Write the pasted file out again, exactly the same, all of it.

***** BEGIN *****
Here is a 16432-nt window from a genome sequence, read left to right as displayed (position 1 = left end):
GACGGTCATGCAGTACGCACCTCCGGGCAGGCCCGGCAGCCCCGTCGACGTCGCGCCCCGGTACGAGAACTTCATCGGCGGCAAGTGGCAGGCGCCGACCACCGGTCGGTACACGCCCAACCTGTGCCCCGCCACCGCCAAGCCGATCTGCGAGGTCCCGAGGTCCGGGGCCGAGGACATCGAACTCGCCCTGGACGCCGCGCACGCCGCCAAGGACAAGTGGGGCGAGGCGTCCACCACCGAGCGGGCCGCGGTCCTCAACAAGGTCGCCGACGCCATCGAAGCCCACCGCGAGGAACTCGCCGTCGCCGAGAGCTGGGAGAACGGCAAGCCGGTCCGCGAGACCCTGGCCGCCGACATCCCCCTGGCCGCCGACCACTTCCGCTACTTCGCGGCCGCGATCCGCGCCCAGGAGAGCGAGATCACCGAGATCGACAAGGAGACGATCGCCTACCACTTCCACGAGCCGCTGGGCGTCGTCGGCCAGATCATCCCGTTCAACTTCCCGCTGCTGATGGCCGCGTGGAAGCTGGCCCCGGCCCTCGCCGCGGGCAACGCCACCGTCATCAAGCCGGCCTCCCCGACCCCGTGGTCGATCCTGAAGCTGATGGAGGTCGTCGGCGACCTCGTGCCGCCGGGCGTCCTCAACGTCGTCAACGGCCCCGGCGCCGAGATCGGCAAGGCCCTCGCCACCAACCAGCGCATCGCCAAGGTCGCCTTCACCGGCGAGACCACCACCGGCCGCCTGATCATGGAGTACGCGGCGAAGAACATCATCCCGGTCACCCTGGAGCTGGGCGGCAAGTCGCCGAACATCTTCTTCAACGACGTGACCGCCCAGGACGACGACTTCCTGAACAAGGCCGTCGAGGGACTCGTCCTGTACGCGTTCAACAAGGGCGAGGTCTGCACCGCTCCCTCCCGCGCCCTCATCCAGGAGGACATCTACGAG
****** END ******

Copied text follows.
Here is a 16432-nt window from a genome sequence, read left to right as displayed (position 1 = left end):
GACGGTCATGCAGTACGCACCTCCGGGCAGGCCCGGCAGCCCCGTCGACGTCGCGCCCCGGTACGAGAACTTCATCGGCGGCAAGTGGCAGGCGCCGACCACCGGTCGGTACACGCCCAACCTGTGCCCCGCCACCGCCAAGCCGATCTGCGAGGTCCCGAGGTCCGGGGCCGAGGACATCGAACTCGCCCTGGACGCCGCGCACGCCGCCAAGGACAAGTGGGGCGAGGCGTCCACCACCGAGCGGGCCGCGGTCCTCAACAAGGTCGCCGACGCCATCGAAGCCCACCGCGAGGAACTCGCCGTCGCCGAGAGCTGGGAGAACGGCAAGCCGGTCCGCGAGACCCTGGCCGCCGACATCCCCCTGGCCGCCGACCACTTCCGCTACTTCGCGGCCGCGATCCGCGCCCAGGAGAGCGAGATCACCGAGATCGACAAGGAGACGATCGCCTACCACTTCCACGAGCCGCTGGGCGTCGTCGGCCAGATCATCCCGTTCAACTTCCCGCTGCTGATGGCCGCGTGGAAGCTGGCCCCGGCCCTCGCCGCGGGCAACGCCACCGTCATCAAGCCGGCCTCCCCGACCCCGTGGTCGATCCTGAAGCTGATGGAGGTCGTCGGCGACCTCGTGCCGCCGGGCGTCCTCAACGTCGTCAACGGCCCCGGCGCCGAGATCGGCAAGGCCCTCGCCACCAACCAGCGCATCGCCAAGGTCGCCTTCACCGGCGAGACCACCACCGGCCGCCTGATCATGGAGTACGCGGCGAAGAACATCATCCCGGTCACCCTGGAGCTGGGCGGCAAGTCGCCGAACATCTTCTTCAACGACGTGACCGCCCAGGACGACGACTTCCTGAACAAGGCCGTCGAGGGACTCGTCCTGTACGCGTTCAACAAGGGCGAGGTCTGCACCGCTCCCTCCCGCGCCCTCATCCAGGAGGACATCTACGAG